How art in schools is being painted into a corner

23rd October 2015 at 00:00
EBac blamed as poll finds drop in lesson time and standards

Art is in “crisis” in England’s classrooms, with lesson time and pupil standards falling, teachers warned this week.

TES has seen initial findings of a survey of 853 secondary art teachers, in which 44 per cent report that lesson time allocated to art and design has been cut. And more than half (55 per cent) say that in the past five years the standard achieved by pupils when they enter secondary school has fallen.

The National Society for Education in Art and Design (NSEAD), which carried out the survey, said the subject was suffering because it was excluded from the government’s English Baccalaureate measure of core academic subjects.

The fall in standards at the start of key stage 3 has been ascribed to the greater focus on numeracy and literacy in primary schools.

Lesley Butterworth, general secretary of NSEAD, said: “We are very alarmed about the findings.

“The EBac is diminishing the value that schools put on the subject and the amount of time the subject has. Perhaps the government made the assumption that arts would be fine, but teachers say there is a lack of time for art and a lack of value.”

‘Squeezed out’ by core subjects

Peter Nutkins, headteacher of Humphrey Perkins School, a Loughborough secondary, told TES he was “not surprised” by the survey results. He suggested the “greater focus on numeracy and literacy at primary school” could be responsible for the drop in standards.

All Humphrey Perkins pupils must take a creative subject such as art through to the age of 16. But Mr Nutkins is concerned that the situation is reaching crisis point in other secondaries, particularly inner-city schools with deprived intakes.

“These are the schools that aren’t doing as much art, but they are the ones who need it most,” he said. “As long as key measures for secondary schools stick to academic subjects then art will be squeezed out.”

Concern about the place of the arts in schools has been increasing since the introduction of the EBac in 2010. The measure gives greater weight in the league tables to the core subjects of maths, English and science, as well as history or geography and a modern foreign language.

Now, education secretary Nicky Morgan has announced plans to make the EBac compulsory for all pupils, so students who began secondary school this September must study the required subjects until the age of 16.

A major report led by the University of Warwick, published in February (, shows that creativity and the arts are being “squeezed out” of schools, with pupils from low-income families the hardest hit.

Falling off the ‘carousel’

This week, Ms Butterworth said the impact of the EBac on GCSE take-up in art would “be seen in the years going forward”. She added that the “carousel” system in some schools, where art, drama, music and other cultural subjects were taught in blocks throughout the year rather than on a weekly basis, meant students lost momentum in their learning.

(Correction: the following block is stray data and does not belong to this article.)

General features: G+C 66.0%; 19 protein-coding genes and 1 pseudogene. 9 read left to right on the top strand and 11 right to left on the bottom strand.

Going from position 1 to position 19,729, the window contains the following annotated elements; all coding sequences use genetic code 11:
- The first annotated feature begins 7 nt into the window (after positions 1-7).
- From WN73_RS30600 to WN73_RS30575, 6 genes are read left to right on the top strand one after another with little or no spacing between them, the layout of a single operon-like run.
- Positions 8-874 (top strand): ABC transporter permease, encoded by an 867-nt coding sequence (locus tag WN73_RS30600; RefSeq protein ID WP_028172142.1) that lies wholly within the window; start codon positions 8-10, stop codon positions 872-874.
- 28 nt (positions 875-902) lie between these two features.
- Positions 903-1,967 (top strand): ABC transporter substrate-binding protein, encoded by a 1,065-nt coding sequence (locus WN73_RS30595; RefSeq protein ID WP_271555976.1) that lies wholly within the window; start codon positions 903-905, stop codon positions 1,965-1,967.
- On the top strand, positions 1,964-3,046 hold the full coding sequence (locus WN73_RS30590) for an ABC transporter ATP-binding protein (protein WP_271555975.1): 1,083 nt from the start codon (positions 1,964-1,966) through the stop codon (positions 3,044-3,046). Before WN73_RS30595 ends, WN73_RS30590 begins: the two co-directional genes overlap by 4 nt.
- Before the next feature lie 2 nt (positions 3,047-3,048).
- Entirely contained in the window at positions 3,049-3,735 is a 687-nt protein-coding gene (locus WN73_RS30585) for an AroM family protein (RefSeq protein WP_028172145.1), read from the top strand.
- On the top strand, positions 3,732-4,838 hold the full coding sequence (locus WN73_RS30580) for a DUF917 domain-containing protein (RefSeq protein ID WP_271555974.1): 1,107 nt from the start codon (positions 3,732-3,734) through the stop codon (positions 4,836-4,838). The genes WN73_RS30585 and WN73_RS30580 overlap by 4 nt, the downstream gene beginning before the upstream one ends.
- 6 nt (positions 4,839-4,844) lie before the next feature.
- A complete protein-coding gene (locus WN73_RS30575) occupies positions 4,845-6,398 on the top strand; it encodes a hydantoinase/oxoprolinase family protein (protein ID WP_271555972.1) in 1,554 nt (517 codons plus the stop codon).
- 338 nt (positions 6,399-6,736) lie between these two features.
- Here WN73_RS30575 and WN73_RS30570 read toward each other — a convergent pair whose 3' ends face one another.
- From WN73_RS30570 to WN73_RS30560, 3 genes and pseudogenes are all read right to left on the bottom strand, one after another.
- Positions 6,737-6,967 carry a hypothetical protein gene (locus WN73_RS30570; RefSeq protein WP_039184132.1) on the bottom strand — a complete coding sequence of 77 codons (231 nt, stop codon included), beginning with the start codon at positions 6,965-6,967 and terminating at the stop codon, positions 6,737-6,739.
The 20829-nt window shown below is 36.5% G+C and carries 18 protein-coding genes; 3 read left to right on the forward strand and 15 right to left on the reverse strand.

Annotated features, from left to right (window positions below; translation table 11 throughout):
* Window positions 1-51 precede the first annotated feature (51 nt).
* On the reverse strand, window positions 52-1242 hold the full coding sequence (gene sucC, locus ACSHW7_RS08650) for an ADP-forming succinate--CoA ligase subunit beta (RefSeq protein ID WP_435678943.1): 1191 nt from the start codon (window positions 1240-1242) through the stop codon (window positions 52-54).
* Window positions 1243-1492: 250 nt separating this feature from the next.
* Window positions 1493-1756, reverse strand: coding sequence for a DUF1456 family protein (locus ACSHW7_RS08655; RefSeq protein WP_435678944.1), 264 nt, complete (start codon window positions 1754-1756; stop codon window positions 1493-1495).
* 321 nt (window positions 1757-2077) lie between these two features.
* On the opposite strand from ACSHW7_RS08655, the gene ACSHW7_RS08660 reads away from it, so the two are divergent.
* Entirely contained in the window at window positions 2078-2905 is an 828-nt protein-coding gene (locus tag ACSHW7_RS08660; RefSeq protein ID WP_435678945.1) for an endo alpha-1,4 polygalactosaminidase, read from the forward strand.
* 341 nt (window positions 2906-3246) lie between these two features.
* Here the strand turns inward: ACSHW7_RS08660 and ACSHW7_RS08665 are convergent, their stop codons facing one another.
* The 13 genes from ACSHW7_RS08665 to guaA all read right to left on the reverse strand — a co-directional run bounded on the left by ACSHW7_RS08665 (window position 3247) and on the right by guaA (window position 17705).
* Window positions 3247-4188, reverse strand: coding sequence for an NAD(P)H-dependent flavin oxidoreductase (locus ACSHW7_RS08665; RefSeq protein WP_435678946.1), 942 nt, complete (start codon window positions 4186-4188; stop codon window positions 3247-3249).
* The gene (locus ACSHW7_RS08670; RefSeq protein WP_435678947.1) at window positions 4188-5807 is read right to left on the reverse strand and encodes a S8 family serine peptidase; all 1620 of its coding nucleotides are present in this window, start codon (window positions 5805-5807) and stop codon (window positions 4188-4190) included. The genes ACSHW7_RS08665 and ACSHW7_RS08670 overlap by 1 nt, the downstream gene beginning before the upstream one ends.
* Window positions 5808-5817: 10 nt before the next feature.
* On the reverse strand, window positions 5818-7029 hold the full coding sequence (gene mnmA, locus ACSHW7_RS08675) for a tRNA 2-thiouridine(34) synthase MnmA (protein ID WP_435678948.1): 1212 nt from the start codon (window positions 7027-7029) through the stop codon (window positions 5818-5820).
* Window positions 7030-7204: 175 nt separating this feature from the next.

John Childs, a past president of NSEAD who recently retired as art college director at Chenderit School in Oxfordshire, said that some schools’ decision to shorten KS3 to two years also had an impact, reducing art by one-third.

A Department for Education spokesperson said: “The myth that our focus on the core academic subjects is having a negative impact on take-up of the arts was disproven by this summer’s GCSE results – the number of entries in art and design and music subjects are up by 4 per cent since last year.

“Over three-quarters of pupils entering art and design at GCSE continue to achieve a good pass in this subject, a similar level to previous years.

“At the heart of our commitment to extending opportunity is our belief that all pupils should have access to an excellent, well-rounded education – the arts are a key part of this.

“That is why art and design and music are compulsory subjects for five- to 14-year-olds, and why pupils also have to study drama as part of the English curriculum and dance as part of PE.”

Opening the window to arts appreciation

Responding to concerns that creative subjects could be sidelined, teachers at St Marylebone School in central London (pictured) have created a film promoting the arts.

Stephanie Cubbin and Pete Thomas, art teachers at the girls’ comprehensive – which specialises in the performing arts – worked with headteacher Kathryn Pugh on the film, called A Window to the World. The project aims to balance the increasingly strong message that schools should prioritise Stem (science, technology, engineering and maths) subjects.

“If schooling is built on an economy model then a school will begin to fail in its mission in creating interested and interesting people,” Ms Pugh says. “The arts have as much intrinsic value as other subjects.

“There is a misconception that the arts are not academic but there is a high amount of academic rigour in art subjects.

“There’s almost an unhelpful debate about EBac versus the arts. I don’t think they need to be opposed; they complement each other. It is important to have a broad, balanced curriculum.”

Watch the film at

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